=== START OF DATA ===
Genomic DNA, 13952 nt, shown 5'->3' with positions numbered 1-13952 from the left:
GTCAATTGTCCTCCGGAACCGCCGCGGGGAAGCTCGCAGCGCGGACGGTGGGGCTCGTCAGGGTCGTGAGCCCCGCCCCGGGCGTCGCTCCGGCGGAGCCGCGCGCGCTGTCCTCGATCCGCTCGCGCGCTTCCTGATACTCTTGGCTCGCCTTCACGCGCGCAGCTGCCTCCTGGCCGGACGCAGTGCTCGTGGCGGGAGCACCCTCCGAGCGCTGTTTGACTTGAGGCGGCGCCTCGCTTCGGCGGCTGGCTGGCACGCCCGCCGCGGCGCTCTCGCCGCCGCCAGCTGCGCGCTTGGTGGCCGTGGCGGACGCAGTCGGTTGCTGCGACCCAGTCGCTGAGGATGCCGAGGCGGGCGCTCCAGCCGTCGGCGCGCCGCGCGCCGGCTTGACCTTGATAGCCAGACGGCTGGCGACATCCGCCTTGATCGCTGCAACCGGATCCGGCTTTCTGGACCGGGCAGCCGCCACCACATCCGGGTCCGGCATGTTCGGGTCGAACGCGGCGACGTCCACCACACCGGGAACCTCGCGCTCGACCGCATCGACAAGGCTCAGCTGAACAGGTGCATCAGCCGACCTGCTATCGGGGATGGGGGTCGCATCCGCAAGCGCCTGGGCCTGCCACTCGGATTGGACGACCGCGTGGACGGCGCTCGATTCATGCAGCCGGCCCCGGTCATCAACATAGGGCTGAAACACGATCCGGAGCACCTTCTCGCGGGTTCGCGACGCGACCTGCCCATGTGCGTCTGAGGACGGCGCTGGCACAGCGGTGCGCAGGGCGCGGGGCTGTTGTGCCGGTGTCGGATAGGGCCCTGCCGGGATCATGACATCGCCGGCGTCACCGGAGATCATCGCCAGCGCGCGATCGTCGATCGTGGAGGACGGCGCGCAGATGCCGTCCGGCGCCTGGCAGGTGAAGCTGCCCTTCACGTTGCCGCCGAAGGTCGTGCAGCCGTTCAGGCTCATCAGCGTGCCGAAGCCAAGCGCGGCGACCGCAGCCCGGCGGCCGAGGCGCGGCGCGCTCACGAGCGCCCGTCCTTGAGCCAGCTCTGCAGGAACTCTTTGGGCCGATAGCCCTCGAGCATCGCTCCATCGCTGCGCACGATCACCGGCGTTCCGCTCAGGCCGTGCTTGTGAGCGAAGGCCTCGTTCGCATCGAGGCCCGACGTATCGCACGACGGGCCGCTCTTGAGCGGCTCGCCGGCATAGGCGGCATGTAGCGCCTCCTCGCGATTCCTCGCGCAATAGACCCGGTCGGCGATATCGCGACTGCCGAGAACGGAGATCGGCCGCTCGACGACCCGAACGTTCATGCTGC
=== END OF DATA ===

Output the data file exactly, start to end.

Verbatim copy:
Genomic DNA, 13952 nt, shown 5'->3' with positions numbered 1-13952 from the left:
GTCAATTGTCCTCCGGAACCGCCGCGGGGAAGCTCGCAGCGCGGACGGTGGGGCTCGTCAGGGTCGTGAGCCCCGCCCCGGGCGTCGCTCCGGCGGAGCCGCGCGCGCTGTCCTCGATCCGCTCGCGCGCTTCCTGATACTCTTGGCTCGCCTTCACGCGCGCAGCTGCCTCCTGGCCGGACGCAGTGCTCGTGGCGGGAGCACCCTCCGAGCGCTGTTTGACTTGAGGCGGCGCCTCGCTTCGGCGGCTGGCTGGCACGCCCGCCGCGGCGCTCTCGCCGCCGCCAGCTGCGCGCTTGGTGGCCGTGGCGGACGCAGTCGGTTGCTGCGACCCAGTCGCTGAGGATGCCGAGGCGGGCGCTCCAGCCGTCGGCGCGCCGCGCGCCGGCTTGACCTTGATAGCCAGACGGCTGGCGACATCCGCCTTGATCGCTGCAACCGGATCCGGCTTTCTGGACCGGGCAGCCGCCACCACATCCGGGTCCGGCATGTTCGGGTCGAACGCGGCGACGTCCACCACACCGGGAACCTCGCGCTCGACCGCATCGACAAGGCTCAGCTGAACAGGTGCATCAGCCGACCTGCTATCGGGGATGGGGGTCGCATCCGCAAGCGCCTGGGCCTGCCACTCGGATTGGACGACCGCGTGGACGGCGCTCGATTCATGCAGCCGGCCCCGGTCATCAACATAGGGCTGAAACACGATCCGGAGCACCTTCTCGCGGGTTCGCGACGCGACCTGCCCATGTGCGTCTGAGGACGGCGCTGGCACAGCGGTGCGCAGGGCGCGGGGCTGTTGTGCCGGTGTCGGATAGGGCCCTGCCGGGATCATGACATCGCCGGCGTCACCGGAGATCATCGCCAGCGCGCGATCGTCGATCGTGGAGGACGGCGCGCAGATGCCGTCCGGCGCCTGGCAGGTGAAGCTGCCCTTCACGTTGCCGCCGAAGGTCGTGCAGCCGTTCAGGCTCATCAGCGTGCCGAAGCCAAGCGCGGCGACCGCAGCCCGGCGGCCGAGGCGCGGCGCGCTCACGAGCGCCCGTCCTTGAGCCAGCTCTGCAGGAACTCTTTGGGCCGATAGCCCTCGAGCATCGCTCCATCGCTGCGCACGATCACCGGCGTTCCGCTCAGGCCGTGCTTGTGAGCGAAGGCCTCGTTCGCATCGAGGCCCGACGTATCGCACGACGGGCCGCTCTTGAGCGGCTCGCCGGCATAGGCGGCATGTAGCGCCTCCTCGCGATTCCTCGCGCAATAGACCCGGTCGGCGATATCGCGACTGCCGAGAACGGAGATCGGCCGCTCGACGACCCGAACGTTCATGCTGC